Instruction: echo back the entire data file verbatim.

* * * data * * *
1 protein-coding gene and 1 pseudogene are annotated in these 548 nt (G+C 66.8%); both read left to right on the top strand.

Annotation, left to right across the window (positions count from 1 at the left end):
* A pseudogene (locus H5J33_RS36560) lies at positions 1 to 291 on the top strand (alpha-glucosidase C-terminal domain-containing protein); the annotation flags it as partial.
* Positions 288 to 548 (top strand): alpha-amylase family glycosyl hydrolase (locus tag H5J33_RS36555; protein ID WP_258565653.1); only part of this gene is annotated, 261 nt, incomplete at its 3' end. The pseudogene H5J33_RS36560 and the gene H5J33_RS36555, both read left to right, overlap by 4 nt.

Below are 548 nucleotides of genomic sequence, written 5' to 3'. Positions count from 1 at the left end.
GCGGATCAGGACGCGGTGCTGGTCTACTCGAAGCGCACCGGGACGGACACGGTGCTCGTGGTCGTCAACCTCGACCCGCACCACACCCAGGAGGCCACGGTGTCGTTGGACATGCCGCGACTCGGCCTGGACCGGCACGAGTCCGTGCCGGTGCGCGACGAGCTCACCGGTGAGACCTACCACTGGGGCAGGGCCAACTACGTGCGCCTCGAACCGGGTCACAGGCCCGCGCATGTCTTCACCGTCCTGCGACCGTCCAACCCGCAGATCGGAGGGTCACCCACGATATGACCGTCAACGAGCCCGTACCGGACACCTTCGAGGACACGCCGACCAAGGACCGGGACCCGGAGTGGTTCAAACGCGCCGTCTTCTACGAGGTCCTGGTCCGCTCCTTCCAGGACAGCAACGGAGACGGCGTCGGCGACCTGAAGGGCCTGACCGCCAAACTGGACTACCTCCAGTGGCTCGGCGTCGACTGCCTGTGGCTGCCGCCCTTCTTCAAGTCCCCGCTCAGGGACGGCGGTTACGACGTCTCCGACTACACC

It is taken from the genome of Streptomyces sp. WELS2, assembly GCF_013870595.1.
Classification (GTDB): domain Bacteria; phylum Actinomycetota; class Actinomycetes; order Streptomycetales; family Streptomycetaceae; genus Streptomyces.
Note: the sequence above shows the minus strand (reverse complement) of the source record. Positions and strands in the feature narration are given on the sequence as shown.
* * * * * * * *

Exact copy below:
1 protein-coding gene and 1 pseudogene are annotated in these 548 nt (G+C 66.8%); both read left to right on the top strand.

Annotation, left to right across the window (positions count from 1 at the left end):
* A pseudogene (locus H5J33_RS36560) lies at positions 1 to 291 on the top strand (alpha-glucosidase C-terminal domain-containing protein); the annotation flags it as partial.
* Positions 288 to 548 (top strand): alpha-amylase family glycosyl hydrolase (locus tag H5J33_RS36555; protein ID WP_258565653.1); only part of this gene is annotated, 261 nt, incomplete at its 3' end. The pseudogene H5J33_RS36560 and the gene H5J33_RS36555, both read left to right, overlap by 4 nt.

Below are 548 nucleotides of genomic sequence, written 5' to 3'. Positions count from 1 at the left end.
GCGGATCAGGACGCGGTGCTGGTCTACTCGAAGCGCACCGGGACGGACACGGTGCTCGTGGTCGTCAACCTCGACCCGCACCACACCCAGGAGGCCACGGTGTCGTTGGACATGCCGCGACTCGGCCTGGACCGGCACGAGTCCGTGCCGGTGCGCGACGAGCTCACCGGTGAGACCTACCACTGGGGCAGGGCCAACTACGTGCGCCTCGAACCGGGTCACAGGCCCGCGCATGTCTTCACCGTCCTGCGACCGTCCAACCCGCAGATCGGAGGGTCACCCACGATATGACCGTCAACGAGCCCGTACCGGACACCTTCGAGGACACGCCGACCAAGGACCGGGACCCGGAGTGGTTCAAACGCGCCGTCTTCTACGAGGTCCTGGTCCGCTCCTTCCAGGACAGCAACGGAGACGGCGTCGGCGACCTGAAGGGCCTGACCGCCAAACTGGACTACCTCCAGTGGCTCGGCGTCGACTGCCTGTGGCTGCCGCCCTTCTTCAAGTCCCCGCTCAGGGACGGCGGTTACGACGTCTCCGACTACACC

It is taken from the genome of Streptomyces sp. WELS2, assembly GCF_013870595.1.
Classification (GTDB): domain Bacteria; phylum Actinomycetota; class Actinomycetes; order Streptomycetales; family Streptomycetaceae; genus Streptomyces.
Note: the sequence above shows the minus strand (reverse complement) of the source record. Positions and strands in the feature narration are given on the sequence as shown.